Statewide gaming rules will hurt reservation casinos, says expert


RIVERTON — Statewide gaming provisions enacted by the Wyoming Legislature in March could result in hundreds of jobs – and millions of dollars – lost in the tribal gaming sector. 

An expert evaluation by longtime gaming expert and former Wind River Hotel and Casino CEO Jim Conrad estimated a monetary loss of up to $20 million dollars a year by tribal gaming entities locally – from the total gaming win revenue before expenses. 

Prior to 2018, the casino earned millions in profits; much of its take went to its operating entity, the Northern Arapaho Tribe. 

Tribal officials did not furnish a profitability figure for the past two years, as of press time. 

“But the real loss (with widespread off-reservation gambling) is the loss of jobs,” said Conrad. “When you take 350 jobs lost, that’s 350 families on the reservation that are not going have that income.” 

He also doubted whether that money could ever return to the tribal gaming enterprise once lost to scattered, state-legal machines in truck-stops or other smaller-scale businesses. 

“I don’t know what’s going to take to stop gaming from advancing to the point where the whole state is involved – to where there are little casinos in every major town, big enough to take care of the whole population in every area,” said Conrad, who said elected officials from legislators, to county commissioners, to mayors would, likely, be eager to embrace gaming to salvage government programs imperiled by the COVID-19 and minerals economic crises. 

“Because,” he said “a percentage of that revenue goes into the county and the city, and so there’s great motivation to continue to have (gaming machines).” 

The 2020 gaming commission created by the state to study viability and taxability of some machines also temporarily legalized those machines, many of which had been operating under a gray area of the law until then. 

Although lawmakers have been keen to develop state-legal gaming, Conrad – who lived in Fremont County for more than 14 years while running the Wind River Hotel and Casino – said the people of Wyoming may still be lukewarm toward gambling overall.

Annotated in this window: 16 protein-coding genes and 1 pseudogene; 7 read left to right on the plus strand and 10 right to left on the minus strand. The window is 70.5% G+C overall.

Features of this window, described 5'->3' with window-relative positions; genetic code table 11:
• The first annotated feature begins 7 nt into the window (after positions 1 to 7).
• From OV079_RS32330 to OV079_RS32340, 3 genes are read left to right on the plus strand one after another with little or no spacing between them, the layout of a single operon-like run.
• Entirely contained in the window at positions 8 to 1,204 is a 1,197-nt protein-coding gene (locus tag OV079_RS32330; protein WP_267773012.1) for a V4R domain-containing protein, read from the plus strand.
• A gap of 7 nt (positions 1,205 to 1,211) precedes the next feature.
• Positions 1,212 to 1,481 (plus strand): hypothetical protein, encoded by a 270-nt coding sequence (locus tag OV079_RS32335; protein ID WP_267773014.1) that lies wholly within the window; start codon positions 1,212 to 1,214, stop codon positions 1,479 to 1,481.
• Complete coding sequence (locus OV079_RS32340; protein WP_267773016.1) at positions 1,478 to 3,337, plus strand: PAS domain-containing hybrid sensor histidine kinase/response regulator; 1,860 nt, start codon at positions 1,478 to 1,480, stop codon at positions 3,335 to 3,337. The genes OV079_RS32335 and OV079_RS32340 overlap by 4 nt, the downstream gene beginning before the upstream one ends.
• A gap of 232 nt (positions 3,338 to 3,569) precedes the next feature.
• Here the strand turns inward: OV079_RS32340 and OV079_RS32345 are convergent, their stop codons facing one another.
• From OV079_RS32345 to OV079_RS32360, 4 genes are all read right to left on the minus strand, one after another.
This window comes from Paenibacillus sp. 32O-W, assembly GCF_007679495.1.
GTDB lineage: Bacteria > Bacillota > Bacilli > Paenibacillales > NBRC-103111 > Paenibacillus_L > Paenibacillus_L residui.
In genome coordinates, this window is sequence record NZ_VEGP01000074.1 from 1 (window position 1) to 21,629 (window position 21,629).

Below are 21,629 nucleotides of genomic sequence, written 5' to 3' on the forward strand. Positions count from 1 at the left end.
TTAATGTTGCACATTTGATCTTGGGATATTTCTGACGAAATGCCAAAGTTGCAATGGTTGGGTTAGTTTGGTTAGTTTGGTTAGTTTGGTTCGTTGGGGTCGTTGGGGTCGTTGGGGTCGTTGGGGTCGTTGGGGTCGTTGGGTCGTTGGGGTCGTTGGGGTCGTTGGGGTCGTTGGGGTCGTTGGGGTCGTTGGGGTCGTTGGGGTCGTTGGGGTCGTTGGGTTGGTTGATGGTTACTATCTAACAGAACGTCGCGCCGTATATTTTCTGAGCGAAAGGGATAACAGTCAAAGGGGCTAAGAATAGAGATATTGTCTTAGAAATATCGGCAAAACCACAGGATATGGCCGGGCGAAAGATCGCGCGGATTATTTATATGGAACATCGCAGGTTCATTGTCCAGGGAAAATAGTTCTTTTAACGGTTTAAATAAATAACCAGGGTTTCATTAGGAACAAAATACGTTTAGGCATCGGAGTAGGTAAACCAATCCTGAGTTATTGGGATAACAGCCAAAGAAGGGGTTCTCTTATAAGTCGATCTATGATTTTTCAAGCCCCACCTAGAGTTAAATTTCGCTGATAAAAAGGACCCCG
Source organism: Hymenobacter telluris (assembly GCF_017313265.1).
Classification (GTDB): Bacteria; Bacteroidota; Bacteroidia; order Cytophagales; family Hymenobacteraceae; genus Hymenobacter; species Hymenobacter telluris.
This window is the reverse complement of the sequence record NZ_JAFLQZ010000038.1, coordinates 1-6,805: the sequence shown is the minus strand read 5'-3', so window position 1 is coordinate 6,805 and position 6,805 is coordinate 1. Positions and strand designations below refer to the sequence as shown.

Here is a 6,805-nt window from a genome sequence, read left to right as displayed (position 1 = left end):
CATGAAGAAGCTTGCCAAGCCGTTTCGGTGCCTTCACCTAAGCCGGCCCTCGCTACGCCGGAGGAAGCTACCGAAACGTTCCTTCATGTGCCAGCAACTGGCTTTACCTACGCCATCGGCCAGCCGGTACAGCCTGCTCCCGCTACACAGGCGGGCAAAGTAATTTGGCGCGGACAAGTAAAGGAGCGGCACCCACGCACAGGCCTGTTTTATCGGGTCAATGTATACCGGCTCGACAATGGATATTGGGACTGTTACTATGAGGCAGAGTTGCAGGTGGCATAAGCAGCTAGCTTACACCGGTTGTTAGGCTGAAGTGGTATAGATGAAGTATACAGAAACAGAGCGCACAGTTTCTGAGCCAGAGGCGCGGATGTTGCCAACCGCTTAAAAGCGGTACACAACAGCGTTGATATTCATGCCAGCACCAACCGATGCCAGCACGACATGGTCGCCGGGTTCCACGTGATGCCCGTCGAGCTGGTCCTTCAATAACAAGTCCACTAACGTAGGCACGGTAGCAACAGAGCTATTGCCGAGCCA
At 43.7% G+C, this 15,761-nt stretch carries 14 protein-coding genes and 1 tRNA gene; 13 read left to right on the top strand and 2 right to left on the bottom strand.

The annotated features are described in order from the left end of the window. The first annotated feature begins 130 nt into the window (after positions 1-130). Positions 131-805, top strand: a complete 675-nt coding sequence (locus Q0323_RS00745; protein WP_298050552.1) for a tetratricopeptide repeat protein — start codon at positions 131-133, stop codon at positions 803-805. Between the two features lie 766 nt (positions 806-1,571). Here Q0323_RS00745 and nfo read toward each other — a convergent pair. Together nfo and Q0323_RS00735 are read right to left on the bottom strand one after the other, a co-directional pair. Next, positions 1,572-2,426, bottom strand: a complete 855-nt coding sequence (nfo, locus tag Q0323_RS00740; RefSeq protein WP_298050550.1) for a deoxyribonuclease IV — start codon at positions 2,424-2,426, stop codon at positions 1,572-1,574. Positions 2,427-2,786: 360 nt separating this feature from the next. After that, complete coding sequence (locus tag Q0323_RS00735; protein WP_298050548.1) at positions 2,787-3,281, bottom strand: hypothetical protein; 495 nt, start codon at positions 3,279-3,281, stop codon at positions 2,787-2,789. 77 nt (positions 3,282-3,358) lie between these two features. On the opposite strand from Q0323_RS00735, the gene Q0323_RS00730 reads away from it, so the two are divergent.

“I would venture a good part of the state still does not want that gaming on every corner in their towns,” he said. “I believe that’s still the case.” 

In 2002, the state of Wyoming lost its opportunity to hold a gaming compact with the Northern Arapaho Tribe, when a federal judge ruled that the state failed to cooperate “in good faith” with the tribe. 

Wyoming had refused to accept the tribe’s gaming terms within the contract deadline. 

But the economic crisis will drive lawmakers to resources that were considered by many to be unthinkable just 18 years ago. 

“I think because of shortfall in gas and oil tax,” said Conrad, “the state is looking for whatever they think could help them. But I don’t think the popularity (of gaming) has changed.” 

A statewide ballot initiative was defeated on the general election ballot in the 1990s. 

The Northern Arapaho Business Council’s anti-gaming lobby group, the Wyoming Public Policy Center, helped to defeat state gambling during the 2019 Legislative session. 

But the lobby group, which the NABC majority has since labelled an “embarrassment,” was dissolved nominally in November of 2019. Its lead lobbyist, Mark Howell, was fired by the tribe four months earlier, in July 2019. 

During the crafting of the 2020 gaming legislation that has now been made legal, NABC member Kim Harjo addressed law-makers, saying “the bill creates a slippery slope that will lead to full-blown gaming throughout the state,” and that the tribe “strongly believes this legislation needs more input from regulators, law enforcement, the tribe, and the public." 

Input from the tribe was instituted in a specific way: one of the members of the new state gaming commission must be a tribal member. 

Conrad said the collaboration equates to “the tribe going along with” state legal gaming. 

“And without the tribe fighting against (state gambling), who’s going to try to stop it?” he asked. “I don’t think there’s anyone that has the funds or the resources to do that.”

Advertisement